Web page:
I had to make a living! Right out of college, I got an assistant job in a New York commercial studio with Ted Morrison, and I grew naturally into shooting my own assignments. Ted was a great mentor and let me use his equipment over the weekends. What I like about commercial photography, particularly editorial work, is the assignment, the process, and the deadline/completed piece.
What influences your work? Do you look to other photographers for inspiration, or does your inspiration come from other sources?
I look at a lot of photography and illustration. I think everything you see and store in your mind can have an influence in your work from an interesting juxtaposition to a striking color scheme.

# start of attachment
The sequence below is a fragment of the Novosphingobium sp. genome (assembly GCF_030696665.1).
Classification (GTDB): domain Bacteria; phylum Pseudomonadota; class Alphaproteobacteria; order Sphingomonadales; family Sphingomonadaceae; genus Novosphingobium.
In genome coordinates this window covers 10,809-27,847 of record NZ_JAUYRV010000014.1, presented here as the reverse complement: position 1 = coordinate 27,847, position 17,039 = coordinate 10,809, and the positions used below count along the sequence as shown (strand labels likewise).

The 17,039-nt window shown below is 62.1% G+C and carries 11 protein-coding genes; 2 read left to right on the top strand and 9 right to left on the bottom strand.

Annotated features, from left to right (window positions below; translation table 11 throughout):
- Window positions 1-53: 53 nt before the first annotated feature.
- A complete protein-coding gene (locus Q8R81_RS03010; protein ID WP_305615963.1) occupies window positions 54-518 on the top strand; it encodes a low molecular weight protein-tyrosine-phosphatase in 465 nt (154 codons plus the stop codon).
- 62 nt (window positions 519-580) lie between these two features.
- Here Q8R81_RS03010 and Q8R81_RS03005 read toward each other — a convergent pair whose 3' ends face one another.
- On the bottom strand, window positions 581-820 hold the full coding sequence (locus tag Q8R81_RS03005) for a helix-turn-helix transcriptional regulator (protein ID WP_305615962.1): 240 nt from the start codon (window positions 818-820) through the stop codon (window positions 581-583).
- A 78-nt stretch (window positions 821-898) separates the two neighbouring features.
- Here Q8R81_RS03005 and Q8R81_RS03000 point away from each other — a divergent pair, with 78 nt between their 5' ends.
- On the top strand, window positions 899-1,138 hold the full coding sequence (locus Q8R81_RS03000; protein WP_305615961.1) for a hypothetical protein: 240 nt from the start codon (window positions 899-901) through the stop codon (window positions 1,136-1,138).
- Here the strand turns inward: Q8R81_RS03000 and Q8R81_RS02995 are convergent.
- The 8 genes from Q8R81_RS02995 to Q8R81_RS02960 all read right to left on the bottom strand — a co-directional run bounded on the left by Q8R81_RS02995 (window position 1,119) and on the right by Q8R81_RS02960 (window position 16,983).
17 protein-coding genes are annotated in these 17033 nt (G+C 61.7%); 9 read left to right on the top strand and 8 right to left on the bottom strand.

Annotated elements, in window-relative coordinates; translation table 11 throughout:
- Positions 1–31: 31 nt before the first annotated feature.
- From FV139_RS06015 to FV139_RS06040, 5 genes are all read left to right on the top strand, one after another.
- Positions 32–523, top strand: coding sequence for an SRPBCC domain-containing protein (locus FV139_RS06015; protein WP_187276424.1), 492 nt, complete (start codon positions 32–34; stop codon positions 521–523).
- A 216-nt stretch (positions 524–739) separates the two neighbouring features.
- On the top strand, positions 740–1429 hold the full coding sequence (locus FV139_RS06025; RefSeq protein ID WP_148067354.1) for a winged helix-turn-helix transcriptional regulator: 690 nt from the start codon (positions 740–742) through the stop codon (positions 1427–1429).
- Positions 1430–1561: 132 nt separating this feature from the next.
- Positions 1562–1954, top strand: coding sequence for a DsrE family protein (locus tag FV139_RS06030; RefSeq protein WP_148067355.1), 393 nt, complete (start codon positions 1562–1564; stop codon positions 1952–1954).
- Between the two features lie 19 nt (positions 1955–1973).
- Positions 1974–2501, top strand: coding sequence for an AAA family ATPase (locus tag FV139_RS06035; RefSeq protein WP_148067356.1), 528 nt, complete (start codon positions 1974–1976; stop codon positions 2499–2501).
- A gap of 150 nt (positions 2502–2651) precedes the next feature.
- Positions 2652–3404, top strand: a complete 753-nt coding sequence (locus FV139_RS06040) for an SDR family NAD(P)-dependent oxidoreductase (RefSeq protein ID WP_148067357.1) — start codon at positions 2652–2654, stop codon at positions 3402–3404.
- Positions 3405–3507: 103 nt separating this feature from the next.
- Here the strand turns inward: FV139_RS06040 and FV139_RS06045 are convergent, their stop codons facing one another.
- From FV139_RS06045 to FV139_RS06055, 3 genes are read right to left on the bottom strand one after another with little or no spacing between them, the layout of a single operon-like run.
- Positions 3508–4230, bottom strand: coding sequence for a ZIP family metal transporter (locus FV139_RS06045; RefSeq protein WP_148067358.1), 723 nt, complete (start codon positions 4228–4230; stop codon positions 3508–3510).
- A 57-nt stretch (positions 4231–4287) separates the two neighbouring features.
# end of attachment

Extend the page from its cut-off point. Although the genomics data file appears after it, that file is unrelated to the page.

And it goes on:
Can you name a collection or single work that you have created that has resonated with you the most emotionally? Why is this collection or single work significant to you?
That’s a tough one. I think my series of fish images is one of my favorites because it combines two of my passions, photography and fishing. Another project I love is the Totem series. I’d seen these beautiful decaying trees in the woods by my house many times while walking my dog. It’s one of my favorite places and isolating some of these natural elements is my way of honoring the beauty I see in these small vignettes in nature.
What are type of assignments do you favor the most, whether it’s product, lifestyle or photo illustration. Why do you connect with this type of subject the most?